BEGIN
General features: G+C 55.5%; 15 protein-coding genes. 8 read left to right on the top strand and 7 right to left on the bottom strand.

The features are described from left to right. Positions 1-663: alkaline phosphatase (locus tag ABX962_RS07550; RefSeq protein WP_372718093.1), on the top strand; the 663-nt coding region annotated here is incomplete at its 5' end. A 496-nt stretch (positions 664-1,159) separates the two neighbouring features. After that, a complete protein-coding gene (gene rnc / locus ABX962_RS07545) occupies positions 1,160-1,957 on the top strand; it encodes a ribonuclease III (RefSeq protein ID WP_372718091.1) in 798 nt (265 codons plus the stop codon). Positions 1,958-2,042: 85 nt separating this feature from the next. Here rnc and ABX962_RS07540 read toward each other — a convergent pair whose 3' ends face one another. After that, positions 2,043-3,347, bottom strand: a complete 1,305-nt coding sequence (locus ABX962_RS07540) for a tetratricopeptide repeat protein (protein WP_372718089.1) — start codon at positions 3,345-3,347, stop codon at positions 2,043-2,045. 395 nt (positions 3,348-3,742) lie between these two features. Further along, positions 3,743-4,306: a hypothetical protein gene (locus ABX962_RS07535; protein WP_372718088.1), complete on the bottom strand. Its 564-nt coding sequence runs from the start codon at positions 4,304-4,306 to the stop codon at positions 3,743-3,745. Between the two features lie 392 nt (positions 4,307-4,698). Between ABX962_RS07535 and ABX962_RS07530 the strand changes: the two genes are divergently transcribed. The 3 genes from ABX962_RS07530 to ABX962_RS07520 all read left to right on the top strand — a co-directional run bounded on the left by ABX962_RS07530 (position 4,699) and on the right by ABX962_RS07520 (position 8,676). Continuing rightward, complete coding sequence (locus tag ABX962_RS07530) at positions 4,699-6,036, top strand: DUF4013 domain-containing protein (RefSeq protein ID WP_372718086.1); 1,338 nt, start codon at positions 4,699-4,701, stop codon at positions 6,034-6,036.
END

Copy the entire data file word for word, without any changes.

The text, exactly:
General features: G+C 55.5%; 15 protein-coding genes. 8 read left to right on the top strand and 7 right to left on the bottom strand.

The features are described from left to right. Positions 1-663: alkaline phosphatase (locus tag ABX962_RS07550; RefSeq protein WP_372718093.1), on the top strand; the 663-nt coding region annotated here is incomplete at its 5' end. A 496-nt stretch (positions 664-1,159) separates the two neighbouring features. After that, a complete protein-coding gene (gene rnc / locus ABX962_RS07545) occupies positions 1,160-1,957 on the top strand; it encodes a ribonuclease III (RefSeq protein ID WP_372718091.1) in 798 nt (265 codons plus the stop codon). Positions 1,958-2,042: 85 nt separating this feature from the next. Here rnc and ABX962_RS07540 read toward each other — a convergent pair whose 3' ends face one another. After that, positions 2,043-3,347, bottom strand: a complete 1,305-nt coding sequence (locus ABX962_RS07540) for a tetratricopeptide repeat protein (protein WP_372718089.1) — start codon at positions 3,345-3,347, stop codon at positions 2,043-2,045. 395 nt (positions 3,348-3,742) lie between these two features. Further along, positions 3,743-4,306: a hypothetical protein gene (locus ABX962_RS07535; protein WP_372718088.1), complete on the bottom strand. Its 564-nt coding sequence runs from the start codon at positions 4,304-4,306 to the stop codon at positions 3,743-3,745. Between the two features lie 392 nt (positions 4,307-4,698). Between ABX962_RS07535 and ABX962_RS07530 the strand changes: the two genes are divergently transcribed. The 3 genes from ABX962_RS07530 to ABX962_RS07520 all read left to right on the top strand — a co-directional run bounded on the left by ABX962_RS07530 (position 4,699) and on the right by ABX962_RS07520 (position 8,676). Continuing rightward, complete coding sequence (locus tag ABX962_RS07530) at positions 4,699-6,036, top strand: DUF4013 domain-containing protein (RefSeq protein ID WP_372718086.1); 1,338 nt, start codon at positions 4,699-4,701, stop codon at positions 6,034-6,036.